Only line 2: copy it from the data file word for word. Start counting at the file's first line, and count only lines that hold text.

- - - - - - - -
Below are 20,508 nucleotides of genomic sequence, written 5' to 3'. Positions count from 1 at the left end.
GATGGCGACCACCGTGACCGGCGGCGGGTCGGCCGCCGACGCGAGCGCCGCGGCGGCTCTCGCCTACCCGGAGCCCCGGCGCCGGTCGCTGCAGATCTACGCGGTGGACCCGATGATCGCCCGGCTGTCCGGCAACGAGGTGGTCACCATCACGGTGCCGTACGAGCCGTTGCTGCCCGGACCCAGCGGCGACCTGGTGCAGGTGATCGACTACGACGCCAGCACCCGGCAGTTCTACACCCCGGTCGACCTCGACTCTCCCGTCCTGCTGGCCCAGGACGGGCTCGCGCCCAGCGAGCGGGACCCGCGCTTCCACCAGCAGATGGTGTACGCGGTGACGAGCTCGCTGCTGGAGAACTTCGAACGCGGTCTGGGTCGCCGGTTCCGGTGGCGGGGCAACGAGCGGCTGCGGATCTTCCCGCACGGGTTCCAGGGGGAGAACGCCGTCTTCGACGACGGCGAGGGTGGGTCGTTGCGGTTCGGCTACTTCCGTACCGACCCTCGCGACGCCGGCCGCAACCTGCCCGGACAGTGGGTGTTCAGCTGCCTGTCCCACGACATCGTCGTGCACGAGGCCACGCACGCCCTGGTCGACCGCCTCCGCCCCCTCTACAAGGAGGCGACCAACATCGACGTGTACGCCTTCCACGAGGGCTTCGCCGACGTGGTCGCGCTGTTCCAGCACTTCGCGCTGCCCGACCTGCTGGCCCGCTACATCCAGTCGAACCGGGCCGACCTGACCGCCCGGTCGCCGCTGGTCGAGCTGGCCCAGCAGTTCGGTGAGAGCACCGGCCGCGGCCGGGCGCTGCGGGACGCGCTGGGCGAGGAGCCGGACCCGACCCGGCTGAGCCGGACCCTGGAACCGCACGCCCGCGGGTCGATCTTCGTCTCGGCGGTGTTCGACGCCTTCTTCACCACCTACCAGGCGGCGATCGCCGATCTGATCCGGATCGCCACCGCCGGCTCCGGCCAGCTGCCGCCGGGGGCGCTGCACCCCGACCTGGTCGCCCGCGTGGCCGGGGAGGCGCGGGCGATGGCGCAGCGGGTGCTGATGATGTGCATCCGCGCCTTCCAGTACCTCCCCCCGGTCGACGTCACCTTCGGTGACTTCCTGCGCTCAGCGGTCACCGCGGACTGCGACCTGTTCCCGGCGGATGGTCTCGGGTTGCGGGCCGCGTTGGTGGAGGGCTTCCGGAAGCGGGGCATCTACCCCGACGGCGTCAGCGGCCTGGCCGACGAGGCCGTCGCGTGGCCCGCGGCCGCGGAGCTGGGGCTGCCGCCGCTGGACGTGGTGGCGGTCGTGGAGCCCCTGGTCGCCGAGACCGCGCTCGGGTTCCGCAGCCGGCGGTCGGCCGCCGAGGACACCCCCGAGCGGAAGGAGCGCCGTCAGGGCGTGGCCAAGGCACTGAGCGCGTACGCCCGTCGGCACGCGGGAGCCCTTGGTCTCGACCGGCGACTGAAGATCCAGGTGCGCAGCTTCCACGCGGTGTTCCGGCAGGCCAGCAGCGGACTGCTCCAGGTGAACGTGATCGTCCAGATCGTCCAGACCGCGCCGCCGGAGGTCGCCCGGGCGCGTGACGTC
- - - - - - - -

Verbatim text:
GATGGCGACCACCGTGACCGGCGGCGGGTCGGCCGCCGACGCGAGCGCCGCGGCGGCTCTCGCCTACCCGGAGCCCCGGCGCCGGTCGCTGCAGATCTACGCGGTGGACCCGATGATCGCCCGGCTGTCCGGCAACGAGGTGGTCACCATCACGGTGCCGTACGAGCCGTTGCTGCCCGGACCCAGCGGCGACCTGGTGCAGGTGATCGACTACGACGCCAGCACCCGGCAGTTCTACACCCCGGTCGACCTCGACTCTCCCGTCCTGCTGGCCCAGGACGGGCTCGCGCCCAGCGAGCGGGACCCGCGCTTCCACCAGCAGATGGTGTACGCGGTGACGAGCTCGCTGCTGGAGAACTTCGAACGCGGTCTGGGTCGCCGGTTCCGGTGGCGGGGCAACGAGCGGCTGCGGATCTTCCCGCACGGGTTCCAGGGGGAGAACGCCGTCTTCGACGACGGCGAGGGTGGGTCGTTGCGGTTCGGCTACTTCCGTACCGACCCTCGCGACGCCGGCCGCAACCTGCCCGGACAGTGGGTGTTCAGCTGCCTGTCCCACGACATCGTCGTGCACGAGGCCACGCACGCCCTGGTCGACCGCCTCCGCCCCCTCTACAAGGAGGCGACCAACATCGACGTGTACGCCTTCCACGAGGGCTTCGCCGACGTGGTCGCGCTGTTCCAGCACTTCGCGCTGCCCGACCTGCTGGCCCGCTACATCCAGTCGAACCGGGCCGACCTGACCGCCCGGTCGCCGCTGGTCGAGCTGGCCCAGCAGTTCGGTGAGAGCACCGGCCGCGGCCGGGCGCTGCGGGACGCGCTGGGCGAGGAGCCGGACCCGACCCGGCTGAGCCGGACCCTGGAACCGCACGCCCGCGGGTCGATCTTCGTCTCGGCGGTGTTCGACGCCTTCTTCACCACCTACCAGGCGGCGATCGCCGATCTGATCCGGATCGCCACCGCCGGCTCCGGCCAGCTGCCGCCGGGGGCGCTGCACCCCGACCTGGTCGCCCGCGTGGCCGGGGAGGCGCGGGCGATGGCGCAGCGGGTGCTGATGATGTGCATCCGCGCCTTCCAGTACCTCCCCCCGGTCGACGTCACCTTCGGTGACTTCCTGCGCTCAGCGGTCACCGCGGACTGCGACCTGTTCCCGGCGGATGGTCTCGGGTTGCGGGCCGCGTTGGTGGAGGGCTTCCGGAAGCGGGGCATCTACCCCGACGGCGTCAGCGGCCTGGCCGACGAGGCCGTCGCGTGGCCCGCGGCCGCGGAGCTGGGGCTGCCGCCGCTGGACGTGGTGGCGGTCGTGGAGCCCCTGGTCGCCGAGACCGCGCTCGGGTTCCGCAGCCGGCGGTCGGCCGCCGAGGACACCCCCGAGCGGAAGGAGCGCCGTCAGGGCGTGGCCAAGGCACTGAGCGCGTACGCCCGTCGGCACGCGGGAGCCCTTGGTCTCGACCGGCGACTGAAGATCCAGGTGCGCAGCTTCCACGCGGTGTTCCGGCAGGCCAGCAGCGGACTGCTCCAGGTGAACGTGATCGTCCAGATCGTCCAGACCGCGCCGCCGGAGGTCGCCCGGGCGCGTGACGTC